Ten books I dare Hollywood to make into movies

Hello, True Believers!

Today I thought I woud share a list of ten books that should be made into movies. Okay, so some of them are actually comic books. But these are the properties I think would reinvigorate the motion picture industry.

Some background first. Hollywood is in dire need of franchise material. Jack Reacher and The Hobbit just won’t cut it. Where are the iconic films for the Y2K generation? Where are the Indiana Joneses, the Dirty Harries and the Star Warses (How do you pluralize “Star Wars” anyway?)

What we need is a new approach, something more daring and edgy than conventional blockbuster fare with its cookie cutter plots and bloated CGI (remember Green Lantern?)

Here are my choices for breathing fresh life into the film industry:

1. THE ELFSTONES OF SHANNARA

Terry Brooks’ finest book. This epic fantasy has enough originality to give the Lord of the Rings a run for its money. But it’s a much more human story, with an unforgettable twist ending.2. BATTLE OF THE PLANETS

Based on the 1970s Japanese cartoon and the father of modern anime. Superpowered teens in a cool ship do battle with giant monsters from outer space. I’m not seeing the downside. Just don’t let Jerry Bruckheimer near it!3. THE WITCHING HOUR

Anne Rice is best known for her Vampire Chorincles, but this multi-generational tale of witchcraft in New Orleans ranks among her best work. Very dark and gothic, with a rich sense of history. This is the “Gone With the Wind” of horror stories. Neil Jordan to direct please!4. STRONTIUM DOG

Mutant bounty-hunters from the future hop across planets to collect bounties from the humans who despise them. If it sounds like X-Men in space, it isn’t. More like some insane Speghetti Western. Created by 200A.D. writer John Wagner (“A History of Violence”) and artist Carlos Ezquerra, mutant “Strontium Dog” Johnny Aplha has a host of cool gadgets and ways to kill you. Backed up by some truly wonderful supporting characters like Norse bounty-hunter Wulf Sternhammer and lumpy-headed Middenface McNulty.5. THE RATS

A Canadian company attempted this once and came badly unstuck. But with modern SFX this horror classic is screaming to be made into a major motion picture. It has two sequels, the third of which takes place after a nuclear holocaust! “The Walking Dead”‘s Andrew Lincoln would be perfect for the lead!6. THE CALL OF CTHULHU

This is the project Guillermo Del Toror should have tackled after Hellboy. HP Lovecraft’s cosmic tale of a conspiracy to revive an immortal extradimensional demon from his ages-old slumber in a buried city under the Pacific Ocean. Comes with its own built-in fanboy audience!7. MIKE HAMMER

Mickey Spillance wrote numerous Mike Hammer books, many of which have been filmed, with the most memorable being “Kiss Me Deadly” with Ralph Meeker. Hammer is the uber-detective. A World War II veteran transplanted into post-1940s America, he is politically incorrect (he promises to murder his friends murderer), mysoginistic (he pimps out his secretary to solve a case), but with a sense of purpose that is at times terrifying, Hammer is Dirty Harry on steroids. The only problem could be getting someone who is gritty and believable enough to play him. Imagine Kirk Douglas fused with Clint Eastwood and you’re about halfway there.8. EON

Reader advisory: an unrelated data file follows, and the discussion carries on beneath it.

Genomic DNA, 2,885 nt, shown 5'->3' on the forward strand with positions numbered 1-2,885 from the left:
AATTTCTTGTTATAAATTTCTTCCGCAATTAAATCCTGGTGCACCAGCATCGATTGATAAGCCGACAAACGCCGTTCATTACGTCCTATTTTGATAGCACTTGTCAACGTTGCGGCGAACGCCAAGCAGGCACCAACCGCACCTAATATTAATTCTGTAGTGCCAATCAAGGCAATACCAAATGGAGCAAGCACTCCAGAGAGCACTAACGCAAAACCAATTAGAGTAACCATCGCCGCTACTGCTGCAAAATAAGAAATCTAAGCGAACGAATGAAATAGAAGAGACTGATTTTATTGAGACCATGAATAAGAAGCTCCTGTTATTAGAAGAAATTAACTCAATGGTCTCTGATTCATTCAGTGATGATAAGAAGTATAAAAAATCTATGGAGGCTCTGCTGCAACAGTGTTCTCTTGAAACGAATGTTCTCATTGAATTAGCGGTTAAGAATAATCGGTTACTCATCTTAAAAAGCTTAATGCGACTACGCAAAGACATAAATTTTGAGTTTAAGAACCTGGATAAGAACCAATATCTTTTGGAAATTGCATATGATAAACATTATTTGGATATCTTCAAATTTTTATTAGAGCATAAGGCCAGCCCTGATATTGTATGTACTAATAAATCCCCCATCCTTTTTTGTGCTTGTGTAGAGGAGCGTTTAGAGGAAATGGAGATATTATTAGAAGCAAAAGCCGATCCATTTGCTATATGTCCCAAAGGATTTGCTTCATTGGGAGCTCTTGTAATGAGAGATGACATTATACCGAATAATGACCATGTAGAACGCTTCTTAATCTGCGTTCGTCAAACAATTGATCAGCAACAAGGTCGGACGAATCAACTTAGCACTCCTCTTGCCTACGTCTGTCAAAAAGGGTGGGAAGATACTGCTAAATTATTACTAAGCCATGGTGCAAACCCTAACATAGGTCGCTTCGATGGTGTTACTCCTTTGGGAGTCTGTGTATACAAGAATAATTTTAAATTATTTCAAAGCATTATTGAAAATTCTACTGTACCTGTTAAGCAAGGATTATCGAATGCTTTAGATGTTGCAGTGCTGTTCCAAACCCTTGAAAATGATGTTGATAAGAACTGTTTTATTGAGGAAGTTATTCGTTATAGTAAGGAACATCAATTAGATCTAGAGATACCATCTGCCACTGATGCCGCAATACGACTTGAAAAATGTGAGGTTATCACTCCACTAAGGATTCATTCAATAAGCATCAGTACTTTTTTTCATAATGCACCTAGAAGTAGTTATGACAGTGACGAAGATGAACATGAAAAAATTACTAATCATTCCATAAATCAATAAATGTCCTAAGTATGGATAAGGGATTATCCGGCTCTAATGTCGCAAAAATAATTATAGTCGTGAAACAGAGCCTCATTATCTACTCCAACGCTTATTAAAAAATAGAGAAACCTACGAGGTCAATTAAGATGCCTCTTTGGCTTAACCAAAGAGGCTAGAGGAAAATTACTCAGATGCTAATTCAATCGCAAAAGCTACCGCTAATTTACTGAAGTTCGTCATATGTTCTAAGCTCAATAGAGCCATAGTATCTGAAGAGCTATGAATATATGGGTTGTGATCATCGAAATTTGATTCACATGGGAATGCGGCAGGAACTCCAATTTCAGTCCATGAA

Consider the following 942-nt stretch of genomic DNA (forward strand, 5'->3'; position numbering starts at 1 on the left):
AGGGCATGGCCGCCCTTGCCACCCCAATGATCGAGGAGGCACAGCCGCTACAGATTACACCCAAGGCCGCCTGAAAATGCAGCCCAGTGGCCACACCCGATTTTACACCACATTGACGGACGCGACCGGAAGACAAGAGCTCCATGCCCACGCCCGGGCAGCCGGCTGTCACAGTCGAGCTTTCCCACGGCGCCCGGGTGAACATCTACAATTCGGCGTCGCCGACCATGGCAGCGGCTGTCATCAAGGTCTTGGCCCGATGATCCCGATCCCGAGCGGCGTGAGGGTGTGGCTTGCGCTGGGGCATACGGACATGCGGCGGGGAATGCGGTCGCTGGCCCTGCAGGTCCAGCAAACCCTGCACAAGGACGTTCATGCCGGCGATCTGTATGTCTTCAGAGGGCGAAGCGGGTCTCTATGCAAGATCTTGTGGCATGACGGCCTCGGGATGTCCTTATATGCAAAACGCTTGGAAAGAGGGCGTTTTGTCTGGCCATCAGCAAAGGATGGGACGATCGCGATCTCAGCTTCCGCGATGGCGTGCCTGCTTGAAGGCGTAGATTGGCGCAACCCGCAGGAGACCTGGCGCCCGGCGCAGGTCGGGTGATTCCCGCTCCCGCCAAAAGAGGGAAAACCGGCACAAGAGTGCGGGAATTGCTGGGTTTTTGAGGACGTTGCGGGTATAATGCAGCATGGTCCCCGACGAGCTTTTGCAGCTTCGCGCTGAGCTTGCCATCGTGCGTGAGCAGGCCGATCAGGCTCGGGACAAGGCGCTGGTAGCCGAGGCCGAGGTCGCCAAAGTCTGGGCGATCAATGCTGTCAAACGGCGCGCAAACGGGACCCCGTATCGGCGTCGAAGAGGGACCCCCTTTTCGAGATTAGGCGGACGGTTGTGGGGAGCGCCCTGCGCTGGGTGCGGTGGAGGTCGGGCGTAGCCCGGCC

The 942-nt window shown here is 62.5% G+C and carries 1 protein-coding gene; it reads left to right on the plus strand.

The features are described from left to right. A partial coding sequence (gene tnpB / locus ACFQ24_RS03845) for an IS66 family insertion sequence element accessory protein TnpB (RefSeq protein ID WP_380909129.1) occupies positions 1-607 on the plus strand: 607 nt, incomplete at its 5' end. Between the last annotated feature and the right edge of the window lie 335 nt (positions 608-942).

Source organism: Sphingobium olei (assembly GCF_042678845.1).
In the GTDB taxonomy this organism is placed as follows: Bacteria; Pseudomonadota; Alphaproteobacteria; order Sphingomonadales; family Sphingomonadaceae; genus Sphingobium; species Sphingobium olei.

Intelligent and epic sci-fi novel from Greg Bear. A team of astronauts investigate a hollow asteroid orbiting Earth and find… well, you’ll have to read the book. But it has a vision of the future of humanity that’s slowly coming true. Could be the next Stargate. One for director Alex Proyas, perhaps, who filmed the excellent “Dark City”.9. NORSTRILIA

A bewilderingly exotic sci-fi, so rich and strange that it outrivals even Frank Herbert’s “Dune”. Cordwainer Smith’s stories of the far, far future include the anti-ageing drug “Stroon”, uplifted animals that carry out slave labour, a humanity so interwoven with technology that it has forgotten happiness, and the weirdest planetary defence system known to man. Together with his short stories, Smith’s sci-fi is almost poetic in beauty and would present moviegoers with images never before seen on film. But who could direct such divine madness? Kubrick perhaps, were he still alive, or maybe David Lynch. But nowadays my money would be on “Tron Legacy” director Joseph Kosinski.10. ALAN MOORE’S SWAMP THING.

Comics legend Moore managed to revive this flagging minor  DC book and turn it into one the greatest works of comic art in the 1980s. Swamp Thing is a kind of existential Everyman. Rather than perform the usual superheroics, the eonymous hero explores the nature of good and evil, travels from Heaven to Hell, and meets a young John Constantine.  In a fantastic series of stories titled “American Gothic”, Moore reinvents horror staples such as vampires, werewolves, ghosts and zombies,  giving them fresh social relevance and deaing with issues such as racism, gun laws, family ties, veganism, and feminism! Never one to offer us easy answers, Moore leaves many of these debates open-ended. This resulted in some fierce debates with readers and fans at the time. Forget Green Lantern, give us Swamp Thing!

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